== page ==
Tuesday, September 9, 2014

Class #4 Highlights

In class #4, we studied the game theory value of an option. Unlike in finance, where an option's value accrues only to the extent that it is exercised, in game theory/outward thinking, the value of an option depends on its strategic effect, i.e. the degree to which it changes other players' moves. Success means that the option is not exercised since its whole point was to dissuade rivals from choosing moves that would trigger the option.

We saw this most clearly demonstrated in the NBA game. Absent the option, competition gave the bulk of the surplus created to the player, who enjoyed a 9 million dollar salary. By contrast, the presence of a right of first refusal option (often called a meet or buy or MFN option in other settings), effectively foreclosed competition. This allowed the incumbent team to capture the surplus.

The keys to this option were: (a) incumbent team offered the greatest surplus, and (b) some transaction cost frictions for any other team engaging in competition. If instead, the rival team and player produced $11 million in surplus, the restricted free agency clause would do nothing to curb competiition since the rival team could alway offer $10 million +$1 and foreclose the incumbent, albeit at considerable expense.

The second key highlight of the class was an analysis of WEGO games, i.e. games where moves are either simultaneous or sequential but unknown. In these games, one needs to guess the likelihood of various moves on the part of the rival. Rather than simply guessing moves, EMPATHY is needed to understand the rival's motives and, with this understanding, the implications for moves. A weak version of this idea is rationalizability. A move can be rationalized if their are some beliefs the rival might hold that make this move the best option. We can discard the possibility that the rival will choose moves that are not rationalizable.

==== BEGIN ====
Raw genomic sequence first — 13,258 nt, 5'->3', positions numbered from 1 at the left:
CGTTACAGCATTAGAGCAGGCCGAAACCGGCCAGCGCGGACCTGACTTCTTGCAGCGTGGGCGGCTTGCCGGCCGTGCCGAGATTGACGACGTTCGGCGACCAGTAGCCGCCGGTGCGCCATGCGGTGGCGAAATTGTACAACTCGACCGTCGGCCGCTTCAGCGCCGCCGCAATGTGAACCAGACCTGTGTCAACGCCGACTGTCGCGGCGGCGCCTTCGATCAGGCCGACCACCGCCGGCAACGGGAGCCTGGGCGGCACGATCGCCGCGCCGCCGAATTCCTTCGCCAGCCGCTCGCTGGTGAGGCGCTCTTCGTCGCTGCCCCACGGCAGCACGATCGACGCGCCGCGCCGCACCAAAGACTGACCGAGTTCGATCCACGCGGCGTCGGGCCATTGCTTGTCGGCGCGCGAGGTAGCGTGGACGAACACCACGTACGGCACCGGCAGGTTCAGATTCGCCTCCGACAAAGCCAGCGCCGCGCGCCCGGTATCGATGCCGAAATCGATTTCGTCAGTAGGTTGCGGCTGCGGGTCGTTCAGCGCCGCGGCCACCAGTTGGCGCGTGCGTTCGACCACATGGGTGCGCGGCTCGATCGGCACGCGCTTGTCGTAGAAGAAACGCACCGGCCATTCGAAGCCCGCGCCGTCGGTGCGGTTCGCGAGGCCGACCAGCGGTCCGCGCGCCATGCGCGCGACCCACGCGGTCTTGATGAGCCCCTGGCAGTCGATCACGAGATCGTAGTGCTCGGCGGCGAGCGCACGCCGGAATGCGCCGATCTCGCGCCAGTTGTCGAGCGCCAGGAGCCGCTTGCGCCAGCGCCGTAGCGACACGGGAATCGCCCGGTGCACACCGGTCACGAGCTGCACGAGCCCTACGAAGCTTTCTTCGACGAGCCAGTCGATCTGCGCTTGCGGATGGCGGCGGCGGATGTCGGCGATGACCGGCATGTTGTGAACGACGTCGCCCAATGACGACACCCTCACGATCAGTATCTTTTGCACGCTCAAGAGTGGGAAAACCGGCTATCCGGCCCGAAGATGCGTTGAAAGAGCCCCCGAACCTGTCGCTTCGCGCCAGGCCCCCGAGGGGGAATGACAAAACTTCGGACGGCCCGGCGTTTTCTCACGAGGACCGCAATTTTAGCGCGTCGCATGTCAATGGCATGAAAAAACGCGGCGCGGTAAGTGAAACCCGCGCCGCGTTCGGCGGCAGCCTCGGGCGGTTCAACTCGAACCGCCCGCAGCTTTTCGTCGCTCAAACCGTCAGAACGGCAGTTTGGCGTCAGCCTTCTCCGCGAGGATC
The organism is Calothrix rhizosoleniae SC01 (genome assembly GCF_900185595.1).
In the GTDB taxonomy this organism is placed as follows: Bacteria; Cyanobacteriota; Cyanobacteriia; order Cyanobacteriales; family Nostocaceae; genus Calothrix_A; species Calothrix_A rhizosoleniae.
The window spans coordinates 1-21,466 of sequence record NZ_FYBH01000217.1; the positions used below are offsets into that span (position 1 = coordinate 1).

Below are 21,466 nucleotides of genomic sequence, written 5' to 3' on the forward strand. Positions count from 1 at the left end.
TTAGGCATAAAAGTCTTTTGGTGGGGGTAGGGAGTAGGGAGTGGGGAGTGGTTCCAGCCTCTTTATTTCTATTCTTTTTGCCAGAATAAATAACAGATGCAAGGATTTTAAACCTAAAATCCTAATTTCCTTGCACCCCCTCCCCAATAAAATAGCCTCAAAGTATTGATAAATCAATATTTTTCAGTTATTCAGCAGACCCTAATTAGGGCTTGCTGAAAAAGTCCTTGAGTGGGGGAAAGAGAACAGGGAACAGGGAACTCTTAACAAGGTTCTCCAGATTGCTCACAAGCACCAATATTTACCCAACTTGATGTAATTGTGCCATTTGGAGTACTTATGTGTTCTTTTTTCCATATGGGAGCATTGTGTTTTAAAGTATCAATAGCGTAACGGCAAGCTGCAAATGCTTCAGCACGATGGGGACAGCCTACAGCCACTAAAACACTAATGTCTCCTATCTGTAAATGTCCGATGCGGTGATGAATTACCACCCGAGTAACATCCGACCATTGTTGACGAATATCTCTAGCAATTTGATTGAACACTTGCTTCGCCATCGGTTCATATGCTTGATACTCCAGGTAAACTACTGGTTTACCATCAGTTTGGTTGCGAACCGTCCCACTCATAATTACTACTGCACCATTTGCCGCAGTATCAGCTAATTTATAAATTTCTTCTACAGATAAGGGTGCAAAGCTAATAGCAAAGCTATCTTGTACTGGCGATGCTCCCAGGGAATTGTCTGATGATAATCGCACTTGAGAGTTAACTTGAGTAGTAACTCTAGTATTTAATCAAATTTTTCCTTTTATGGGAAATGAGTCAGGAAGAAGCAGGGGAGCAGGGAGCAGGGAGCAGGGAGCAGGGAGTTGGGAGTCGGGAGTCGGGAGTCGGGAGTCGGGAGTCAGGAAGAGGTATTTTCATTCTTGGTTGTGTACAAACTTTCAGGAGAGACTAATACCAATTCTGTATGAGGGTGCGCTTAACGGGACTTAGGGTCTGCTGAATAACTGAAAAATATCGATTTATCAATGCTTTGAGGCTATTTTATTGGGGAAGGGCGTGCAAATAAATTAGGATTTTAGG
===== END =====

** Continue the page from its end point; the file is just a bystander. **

In the prisoner's dilemma, rationalizability sufficed to predict the defect, defect outcome since cooperation is not a best response to any beliefs. In the Battle of the Sexes, however, rationalizability told up nothing since all moves are rationalizable.

A much stronger solution in WEGO games is Nash equilibrium, which says that beliefs are correct and both parties act on their beliefs. In the BoS game, coordination on either outcome is a Nash equilibrium. Non-coordination is not. Note that Nash equilibrium is appropriate when sophisticated or experience players participate in a game. Otherwise, more limited notions of sophistication better capture the situation.

In general, our technique for solving WEGO games is: Empathize then optimize, i.e. make predictions about rival beliefs (and the implied actions) and then choose your best action given this process.

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